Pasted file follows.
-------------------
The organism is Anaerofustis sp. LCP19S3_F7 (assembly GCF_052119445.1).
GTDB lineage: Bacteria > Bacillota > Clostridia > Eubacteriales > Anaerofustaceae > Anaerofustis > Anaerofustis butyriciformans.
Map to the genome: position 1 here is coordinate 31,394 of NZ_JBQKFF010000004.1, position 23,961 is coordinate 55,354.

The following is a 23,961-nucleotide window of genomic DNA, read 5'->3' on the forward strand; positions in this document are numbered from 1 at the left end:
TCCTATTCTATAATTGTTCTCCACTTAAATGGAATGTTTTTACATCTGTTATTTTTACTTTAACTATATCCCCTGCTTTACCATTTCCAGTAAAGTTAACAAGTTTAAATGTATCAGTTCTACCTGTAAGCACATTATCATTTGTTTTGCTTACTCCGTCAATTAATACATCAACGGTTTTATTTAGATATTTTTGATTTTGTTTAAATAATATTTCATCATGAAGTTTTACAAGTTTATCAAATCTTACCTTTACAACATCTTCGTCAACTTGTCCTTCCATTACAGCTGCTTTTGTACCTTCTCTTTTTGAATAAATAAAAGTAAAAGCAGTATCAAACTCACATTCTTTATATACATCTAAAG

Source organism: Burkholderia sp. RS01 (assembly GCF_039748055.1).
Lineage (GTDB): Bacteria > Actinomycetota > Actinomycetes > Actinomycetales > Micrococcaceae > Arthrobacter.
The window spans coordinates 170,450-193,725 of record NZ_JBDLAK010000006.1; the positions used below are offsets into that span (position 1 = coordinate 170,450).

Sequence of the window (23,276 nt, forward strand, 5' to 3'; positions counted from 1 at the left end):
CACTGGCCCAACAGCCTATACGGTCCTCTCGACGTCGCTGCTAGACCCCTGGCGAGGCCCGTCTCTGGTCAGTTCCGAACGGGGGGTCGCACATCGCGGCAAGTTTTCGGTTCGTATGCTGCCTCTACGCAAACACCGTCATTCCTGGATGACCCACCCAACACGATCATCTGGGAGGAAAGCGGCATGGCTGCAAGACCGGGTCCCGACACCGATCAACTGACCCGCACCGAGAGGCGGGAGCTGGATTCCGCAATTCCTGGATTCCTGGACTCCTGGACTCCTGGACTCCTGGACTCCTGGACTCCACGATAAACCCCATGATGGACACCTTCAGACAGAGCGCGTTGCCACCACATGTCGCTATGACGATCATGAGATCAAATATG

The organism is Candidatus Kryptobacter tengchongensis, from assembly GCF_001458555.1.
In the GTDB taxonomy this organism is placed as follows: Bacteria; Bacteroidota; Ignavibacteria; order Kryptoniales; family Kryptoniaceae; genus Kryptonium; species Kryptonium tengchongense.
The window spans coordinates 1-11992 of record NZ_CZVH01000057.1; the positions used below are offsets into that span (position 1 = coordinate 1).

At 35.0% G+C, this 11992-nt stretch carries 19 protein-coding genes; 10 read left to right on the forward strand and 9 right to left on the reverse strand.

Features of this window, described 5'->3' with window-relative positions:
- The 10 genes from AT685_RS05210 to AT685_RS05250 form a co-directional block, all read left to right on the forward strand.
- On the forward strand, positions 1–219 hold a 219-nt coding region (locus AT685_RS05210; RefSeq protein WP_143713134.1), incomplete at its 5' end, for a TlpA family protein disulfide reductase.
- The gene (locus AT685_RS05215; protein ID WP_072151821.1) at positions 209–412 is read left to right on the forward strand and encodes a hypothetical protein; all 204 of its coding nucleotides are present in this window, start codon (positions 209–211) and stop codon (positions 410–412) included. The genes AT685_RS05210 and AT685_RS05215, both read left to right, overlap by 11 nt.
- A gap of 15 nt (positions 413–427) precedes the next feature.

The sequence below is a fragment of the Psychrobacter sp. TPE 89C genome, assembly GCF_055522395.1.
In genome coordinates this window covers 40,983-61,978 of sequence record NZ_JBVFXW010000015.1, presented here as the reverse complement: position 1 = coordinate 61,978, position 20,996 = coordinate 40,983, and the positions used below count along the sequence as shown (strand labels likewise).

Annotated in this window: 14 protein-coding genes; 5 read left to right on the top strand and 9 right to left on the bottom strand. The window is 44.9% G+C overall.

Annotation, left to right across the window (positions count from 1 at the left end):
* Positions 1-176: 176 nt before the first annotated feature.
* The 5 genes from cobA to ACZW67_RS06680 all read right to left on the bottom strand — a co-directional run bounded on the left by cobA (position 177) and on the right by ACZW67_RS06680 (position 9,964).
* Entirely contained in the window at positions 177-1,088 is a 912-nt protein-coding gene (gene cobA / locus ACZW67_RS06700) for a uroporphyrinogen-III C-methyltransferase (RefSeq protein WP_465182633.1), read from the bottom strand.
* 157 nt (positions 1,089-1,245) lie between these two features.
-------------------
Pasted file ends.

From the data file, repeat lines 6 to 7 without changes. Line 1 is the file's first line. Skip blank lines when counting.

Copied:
Source organism: Burkholderia sp. RS01 (assembly GCF_039748055.1).
Lineage (GTDB): Bacteria > Actinomycetota > Actinomycetes > Actinomycetales > Micrococcaceae > Arthrobacter.